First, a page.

The GCC's expansion to include Morocco and Jordan makes sense on several levels.
New reasons for the GCC to consider an expanded bloc
The Gulf Cooperation Council's recent decision to formally welcome the idea of Jordan as a member of the council, and to issue an invitation to Morocco to join the group, represents a break from the past. While hardly surprising, the GCC's outreach could have significant political, economic and security consequences for both countries and for the GCC.
In Jordan's case, the unanimous agreement by the six GCC states - Saudi Arabia, Bahrain, Kuwait, Oman, Qatar, and the United Arab Emirates - to call on Amman to enter membership negotiations was preceded by a number of meetings and visits by Jordanian officials to Gulf states. Jordan's King Abdullah II travelled to Qatar to improve bilateral relations that have been unstable for many years due to differences over Iran as well as relations with non-state actors, such as Lebanon's Hizbollah and the Palestinian Hamas movement. Until recently, Qatar had banned the issuance of work visas or important investment contracts to Jordanians.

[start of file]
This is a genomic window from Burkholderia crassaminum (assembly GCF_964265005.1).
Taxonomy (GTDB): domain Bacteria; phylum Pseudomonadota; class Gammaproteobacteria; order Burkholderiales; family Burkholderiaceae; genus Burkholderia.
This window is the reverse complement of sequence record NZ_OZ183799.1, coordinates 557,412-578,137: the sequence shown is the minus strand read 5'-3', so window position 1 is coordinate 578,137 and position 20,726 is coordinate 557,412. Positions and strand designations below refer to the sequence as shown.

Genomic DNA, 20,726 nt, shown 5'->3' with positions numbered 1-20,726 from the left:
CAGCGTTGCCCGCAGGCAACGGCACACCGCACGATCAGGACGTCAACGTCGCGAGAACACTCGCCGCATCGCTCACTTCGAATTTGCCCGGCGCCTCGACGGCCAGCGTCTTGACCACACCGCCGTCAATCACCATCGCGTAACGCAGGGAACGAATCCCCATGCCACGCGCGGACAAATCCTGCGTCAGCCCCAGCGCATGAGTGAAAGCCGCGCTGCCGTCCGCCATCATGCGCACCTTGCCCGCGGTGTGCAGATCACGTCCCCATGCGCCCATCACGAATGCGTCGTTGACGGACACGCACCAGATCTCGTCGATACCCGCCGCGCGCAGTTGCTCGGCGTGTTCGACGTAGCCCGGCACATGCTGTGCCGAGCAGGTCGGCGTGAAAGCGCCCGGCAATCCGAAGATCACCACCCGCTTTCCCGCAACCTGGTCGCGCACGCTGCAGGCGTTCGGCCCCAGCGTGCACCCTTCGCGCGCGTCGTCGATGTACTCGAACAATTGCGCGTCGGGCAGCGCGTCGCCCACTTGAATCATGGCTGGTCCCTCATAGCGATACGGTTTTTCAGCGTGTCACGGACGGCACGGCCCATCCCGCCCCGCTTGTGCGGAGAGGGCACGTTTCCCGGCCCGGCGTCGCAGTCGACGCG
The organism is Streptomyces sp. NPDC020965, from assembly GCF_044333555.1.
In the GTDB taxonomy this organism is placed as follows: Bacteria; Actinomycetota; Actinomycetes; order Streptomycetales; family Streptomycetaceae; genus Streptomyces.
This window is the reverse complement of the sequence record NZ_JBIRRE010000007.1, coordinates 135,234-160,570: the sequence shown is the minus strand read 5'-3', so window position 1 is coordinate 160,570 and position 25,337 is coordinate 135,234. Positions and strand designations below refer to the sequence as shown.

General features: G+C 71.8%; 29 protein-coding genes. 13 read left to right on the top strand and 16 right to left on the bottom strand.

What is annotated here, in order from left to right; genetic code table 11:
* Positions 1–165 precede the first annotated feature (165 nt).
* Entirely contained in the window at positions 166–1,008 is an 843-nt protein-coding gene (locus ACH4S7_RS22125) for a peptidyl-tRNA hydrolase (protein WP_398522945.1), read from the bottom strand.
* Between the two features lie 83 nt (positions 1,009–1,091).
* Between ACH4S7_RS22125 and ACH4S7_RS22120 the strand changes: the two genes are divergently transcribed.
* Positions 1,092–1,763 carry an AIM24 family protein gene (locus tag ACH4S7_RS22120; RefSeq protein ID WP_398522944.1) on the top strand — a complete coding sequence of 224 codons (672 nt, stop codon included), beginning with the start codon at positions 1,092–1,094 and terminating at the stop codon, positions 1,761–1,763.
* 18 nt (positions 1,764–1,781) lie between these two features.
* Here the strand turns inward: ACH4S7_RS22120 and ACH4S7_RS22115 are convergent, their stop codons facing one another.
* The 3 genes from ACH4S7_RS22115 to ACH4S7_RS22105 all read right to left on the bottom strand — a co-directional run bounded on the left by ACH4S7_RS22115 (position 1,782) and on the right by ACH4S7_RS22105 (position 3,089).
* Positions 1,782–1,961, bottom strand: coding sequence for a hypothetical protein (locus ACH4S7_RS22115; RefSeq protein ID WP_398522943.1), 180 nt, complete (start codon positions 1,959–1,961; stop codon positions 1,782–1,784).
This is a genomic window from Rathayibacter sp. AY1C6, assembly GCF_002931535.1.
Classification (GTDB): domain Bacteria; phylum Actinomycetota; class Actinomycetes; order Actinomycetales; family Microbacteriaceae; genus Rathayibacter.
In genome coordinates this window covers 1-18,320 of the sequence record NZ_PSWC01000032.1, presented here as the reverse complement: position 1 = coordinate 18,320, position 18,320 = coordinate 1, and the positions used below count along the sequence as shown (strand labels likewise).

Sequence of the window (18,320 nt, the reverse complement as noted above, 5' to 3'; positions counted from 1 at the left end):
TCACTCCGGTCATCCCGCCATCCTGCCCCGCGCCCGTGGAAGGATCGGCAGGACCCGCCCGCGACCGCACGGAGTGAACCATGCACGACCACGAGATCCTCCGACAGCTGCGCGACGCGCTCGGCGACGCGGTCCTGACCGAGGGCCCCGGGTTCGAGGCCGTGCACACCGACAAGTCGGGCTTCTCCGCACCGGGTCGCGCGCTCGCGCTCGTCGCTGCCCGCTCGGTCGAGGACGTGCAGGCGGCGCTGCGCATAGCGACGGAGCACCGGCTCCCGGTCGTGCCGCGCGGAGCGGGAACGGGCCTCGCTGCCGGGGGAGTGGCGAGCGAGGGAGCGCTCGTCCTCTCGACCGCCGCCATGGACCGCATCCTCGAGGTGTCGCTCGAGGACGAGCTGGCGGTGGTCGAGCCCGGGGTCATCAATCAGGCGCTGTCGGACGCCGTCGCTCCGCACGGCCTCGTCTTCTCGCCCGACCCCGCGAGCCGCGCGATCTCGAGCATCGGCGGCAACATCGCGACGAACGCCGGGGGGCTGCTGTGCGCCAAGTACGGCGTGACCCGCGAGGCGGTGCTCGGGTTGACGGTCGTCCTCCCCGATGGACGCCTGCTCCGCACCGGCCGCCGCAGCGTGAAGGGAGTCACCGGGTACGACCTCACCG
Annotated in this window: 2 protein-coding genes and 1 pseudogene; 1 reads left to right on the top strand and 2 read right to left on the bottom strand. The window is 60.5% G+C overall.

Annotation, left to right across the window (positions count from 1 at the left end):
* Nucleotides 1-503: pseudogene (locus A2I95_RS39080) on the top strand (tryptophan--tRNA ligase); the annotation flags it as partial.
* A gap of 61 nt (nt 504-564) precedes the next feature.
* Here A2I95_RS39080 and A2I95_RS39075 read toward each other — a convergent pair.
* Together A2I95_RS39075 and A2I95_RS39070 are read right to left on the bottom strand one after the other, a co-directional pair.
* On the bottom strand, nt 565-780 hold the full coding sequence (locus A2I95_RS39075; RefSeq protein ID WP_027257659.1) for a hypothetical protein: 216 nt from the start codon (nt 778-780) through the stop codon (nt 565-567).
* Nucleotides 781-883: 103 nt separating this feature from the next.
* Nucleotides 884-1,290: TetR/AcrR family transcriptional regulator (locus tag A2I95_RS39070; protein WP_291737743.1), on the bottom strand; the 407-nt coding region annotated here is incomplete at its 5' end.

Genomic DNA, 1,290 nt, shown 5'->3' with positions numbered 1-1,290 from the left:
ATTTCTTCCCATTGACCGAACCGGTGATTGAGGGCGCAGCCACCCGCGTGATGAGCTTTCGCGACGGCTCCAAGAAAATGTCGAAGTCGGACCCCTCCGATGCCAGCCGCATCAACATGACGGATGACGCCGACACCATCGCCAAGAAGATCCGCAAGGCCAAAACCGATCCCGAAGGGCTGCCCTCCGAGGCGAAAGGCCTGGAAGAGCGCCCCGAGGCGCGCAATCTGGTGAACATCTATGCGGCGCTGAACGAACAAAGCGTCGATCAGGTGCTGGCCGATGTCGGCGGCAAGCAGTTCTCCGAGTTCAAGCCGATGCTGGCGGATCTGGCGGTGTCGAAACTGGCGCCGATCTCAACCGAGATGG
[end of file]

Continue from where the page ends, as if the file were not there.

Jordan's prime minister, Maarouf Bakhit, also recently delivered a royal message to Kuwait's emir, containing economic requests linked to increasing energy prices and Jordan's financial crisis.
The announcement of these invitations comes amid recent political developments in the kingdoms of Jordan and Morocco and in the Gulf states. Some observers consider the outreach to Jordan and Morocco a departure from the GCC's previous position, given that other states such as Yemen and Iraq - which are geographically closer - had sought to join the GCC but did not receive a positive response. Yemen was turned aside because of its small economy, while Saddam Hussein's regime and the disregard he showed for the regional bloc hurt Iraq's interests.